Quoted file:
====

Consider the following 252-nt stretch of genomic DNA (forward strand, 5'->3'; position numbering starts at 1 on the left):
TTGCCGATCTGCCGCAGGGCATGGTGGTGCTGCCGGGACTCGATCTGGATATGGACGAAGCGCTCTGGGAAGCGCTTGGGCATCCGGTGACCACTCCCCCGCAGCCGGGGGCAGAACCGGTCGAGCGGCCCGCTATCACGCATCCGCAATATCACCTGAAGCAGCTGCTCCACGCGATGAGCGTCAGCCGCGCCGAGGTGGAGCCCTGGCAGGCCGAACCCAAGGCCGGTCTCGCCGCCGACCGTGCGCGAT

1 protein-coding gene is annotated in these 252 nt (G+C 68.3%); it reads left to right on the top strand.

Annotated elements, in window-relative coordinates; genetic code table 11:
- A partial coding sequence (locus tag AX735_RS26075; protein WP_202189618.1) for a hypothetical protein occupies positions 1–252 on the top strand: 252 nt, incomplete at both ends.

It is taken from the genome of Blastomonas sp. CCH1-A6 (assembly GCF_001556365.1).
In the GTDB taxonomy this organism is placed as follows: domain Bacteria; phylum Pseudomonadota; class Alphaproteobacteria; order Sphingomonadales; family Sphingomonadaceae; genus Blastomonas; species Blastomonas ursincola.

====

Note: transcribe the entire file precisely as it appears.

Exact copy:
Consider the following 252-nt stretch of genomic DNA (forward strand, 5'->3'; position numbering starts at 1 on the left):
TTGCCGATCTGCCGCAGGGCATGGTGGTGCTGCCGGGACTCGATCTGGATATGGACGAAGCGCTCTGGGAAGCGCTTGGGCATCCGGTGACCACTCCCCCGCAGCCGGGGGCAGAACCGGTCGAGCGGCCCGCTATCACGCATCCGCAATATCACCTGAAGCAGCTGCTCCACGCGATGAGCGTCAGCCGCGCCGAGGTGGAGCCCTGGCAGGCCGAACCCAAGGCCGGTCTCGCCGCCGACCGTGCGCGAT

1 protein-coding gene is annotated in these 252 nt (G+C 68.3%); it reads left to right on the top strand.

Annotated elements, in window-relative coordinates; genetic code table 11:
- A partial coding sequence (locus tag AX735_RS26075; protein WP_202189618.1) for a hypothetical protein occupies positions 1–252 on the top strand: 252 nt, incomplete at both ends.

It is taken from the genome of Blastomonas sp. CCH1-A6 (assembly GCF_001556365.1).
In the GTDB taxonomy this organism is placed as follows: domain Bacteria; phylum Pseudomonadota; class Alphaproteobacteria; order Sphingomonadales; family Sphingomonadaceae; genus Blastomonas; species Blastomonas ursincola.